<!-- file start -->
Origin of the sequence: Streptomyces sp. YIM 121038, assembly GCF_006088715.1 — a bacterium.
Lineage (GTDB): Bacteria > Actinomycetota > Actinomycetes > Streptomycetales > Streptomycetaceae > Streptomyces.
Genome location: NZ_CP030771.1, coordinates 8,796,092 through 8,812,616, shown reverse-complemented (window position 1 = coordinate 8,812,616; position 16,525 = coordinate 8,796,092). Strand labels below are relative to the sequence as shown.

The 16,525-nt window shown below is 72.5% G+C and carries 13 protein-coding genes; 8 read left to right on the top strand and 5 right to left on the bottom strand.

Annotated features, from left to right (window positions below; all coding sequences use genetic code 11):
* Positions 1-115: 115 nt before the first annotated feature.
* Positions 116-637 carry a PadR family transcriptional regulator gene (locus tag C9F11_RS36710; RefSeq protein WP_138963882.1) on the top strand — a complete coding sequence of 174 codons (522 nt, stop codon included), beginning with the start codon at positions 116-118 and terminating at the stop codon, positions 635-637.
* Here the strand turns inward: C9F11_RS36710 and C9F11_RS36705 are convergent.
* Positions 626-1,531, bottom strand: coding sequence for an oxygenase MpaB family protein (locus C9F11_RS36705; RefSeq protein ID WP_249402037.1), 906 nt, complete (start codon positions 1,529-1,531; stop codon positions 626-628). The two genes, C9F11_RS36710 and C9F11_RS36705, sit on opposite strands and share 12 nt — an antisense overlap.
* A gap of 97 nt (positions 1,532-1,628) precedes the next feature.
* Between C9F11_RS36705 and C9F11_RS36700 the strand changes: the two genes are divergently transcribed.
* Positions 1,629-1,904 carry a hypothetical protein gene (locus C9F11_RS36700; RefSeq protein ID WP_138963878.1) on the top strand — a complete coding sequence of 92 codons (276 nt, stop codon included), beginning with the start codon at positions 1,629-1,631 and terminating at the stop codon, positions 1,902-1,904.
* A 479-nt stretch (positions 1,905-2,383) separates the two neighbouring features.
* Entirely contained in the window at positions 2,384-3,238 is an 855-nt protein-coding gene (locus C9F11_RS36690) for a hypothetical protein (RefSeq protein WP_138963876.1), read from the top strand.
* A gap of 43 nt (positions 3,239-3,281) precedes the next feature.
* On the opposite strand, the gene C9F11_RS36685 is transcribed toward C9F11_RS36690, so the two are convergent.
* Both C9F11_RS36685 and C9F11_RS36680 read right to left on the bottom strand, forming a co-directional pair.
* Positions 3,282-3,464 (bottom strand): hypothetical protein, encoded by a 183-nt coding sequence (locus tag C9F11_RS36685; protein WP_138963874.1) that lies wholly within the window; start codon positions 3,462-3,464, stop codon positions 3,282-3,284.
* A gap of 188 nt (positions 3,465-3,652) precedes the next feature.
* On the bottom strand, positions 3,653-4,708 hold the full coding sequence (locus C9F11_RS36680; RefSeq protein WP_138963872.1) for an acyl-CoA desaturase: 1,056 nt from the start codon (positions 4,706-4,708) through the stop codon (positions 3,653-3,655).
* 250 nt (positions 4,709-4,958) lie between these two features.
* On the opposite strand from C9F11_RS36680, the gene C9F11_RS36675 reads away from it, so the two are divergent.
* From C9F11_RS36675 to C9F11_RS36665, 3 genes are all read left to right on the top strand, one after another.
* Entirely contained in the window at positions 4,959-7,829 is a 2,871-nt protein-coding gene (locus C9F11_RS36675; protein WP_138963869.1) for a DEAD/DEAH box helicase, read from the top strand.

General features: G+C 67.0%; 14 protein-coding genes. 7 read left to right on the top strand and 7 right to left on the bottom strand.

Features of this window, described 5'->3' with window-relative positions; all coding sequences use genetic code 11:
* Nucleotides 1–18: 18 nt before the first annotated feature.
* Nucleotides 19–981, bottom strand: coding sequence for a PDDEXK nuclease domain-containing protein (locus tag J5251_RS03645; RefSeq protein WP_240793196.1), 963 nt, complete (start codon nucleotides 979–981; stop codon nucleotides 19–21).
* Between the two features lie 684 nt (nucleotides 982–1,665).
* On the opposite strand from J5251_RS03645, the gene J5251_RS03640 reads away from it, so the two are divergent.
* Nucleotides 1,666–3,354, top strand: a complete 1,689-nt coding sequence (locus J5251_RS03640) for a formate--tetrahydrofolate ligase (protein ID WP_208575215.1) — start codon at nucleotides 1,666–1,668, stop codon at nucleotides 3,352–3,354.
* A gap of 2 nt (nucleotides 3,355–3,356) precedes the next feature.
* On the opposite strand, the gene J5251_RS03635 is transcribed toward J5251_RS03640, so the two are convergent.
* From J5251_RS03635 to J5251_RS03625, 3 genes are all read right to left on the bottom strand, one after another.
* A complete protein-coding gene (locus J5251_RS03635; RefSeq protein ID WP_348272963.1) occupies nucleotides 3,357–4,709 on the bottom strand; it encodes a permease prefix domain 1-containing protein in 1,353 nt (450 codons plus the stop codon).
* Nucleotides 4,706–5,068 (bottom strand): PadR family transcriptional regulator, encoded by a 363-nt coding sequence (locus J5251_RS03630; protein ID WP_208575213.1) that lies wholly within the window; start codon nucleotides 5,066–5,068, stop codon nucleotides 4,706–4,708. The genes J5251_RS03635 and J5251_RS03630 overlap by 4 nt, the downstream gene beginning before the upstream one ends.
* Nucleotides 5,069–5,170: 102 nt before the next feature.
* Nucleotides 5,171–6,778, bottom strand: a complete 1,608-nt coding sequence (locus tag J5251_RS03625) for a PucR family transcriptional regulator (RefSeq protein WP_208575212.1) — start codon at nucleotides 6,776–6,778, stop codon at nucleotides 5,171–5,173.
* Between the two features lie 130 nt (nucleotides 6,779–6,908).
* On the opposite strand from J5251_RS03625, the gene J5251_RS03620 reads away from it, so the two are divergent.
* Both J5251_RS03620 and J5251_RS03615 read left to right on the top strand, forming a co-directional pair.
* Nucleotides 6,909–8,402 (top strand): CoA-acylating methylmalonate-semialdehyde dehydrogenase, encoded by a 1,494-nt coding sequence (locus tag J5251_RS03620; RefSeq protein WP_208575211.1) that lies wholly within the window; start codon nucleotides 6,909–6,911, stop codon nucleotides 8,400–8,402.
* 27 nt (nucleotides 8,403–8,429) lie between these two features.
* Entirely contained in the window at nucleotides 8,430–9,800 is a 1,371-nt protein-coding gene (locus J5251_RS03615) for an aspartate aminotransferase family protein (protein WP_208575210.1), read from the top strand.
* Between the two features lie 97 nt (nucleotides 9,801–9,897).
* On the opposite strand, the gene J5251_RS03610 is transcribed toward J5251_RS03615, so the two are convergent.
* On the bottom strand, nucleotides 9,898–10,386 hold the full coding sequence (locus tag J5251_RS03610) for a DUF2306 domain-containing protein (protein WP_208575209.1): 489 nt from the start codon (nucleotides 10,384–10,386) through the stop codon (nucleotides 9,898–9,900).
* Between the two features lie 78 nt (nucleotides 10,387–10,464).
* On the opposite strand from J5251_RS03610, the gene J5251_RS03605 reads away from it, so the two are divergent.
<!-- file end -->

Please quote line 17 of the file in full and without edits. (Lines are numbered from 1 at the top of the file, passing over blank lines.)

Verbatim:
* Both C9F11_RS36685 and C9F11_RS36680 read right to left on the bottom strand, forming a co-directional pair.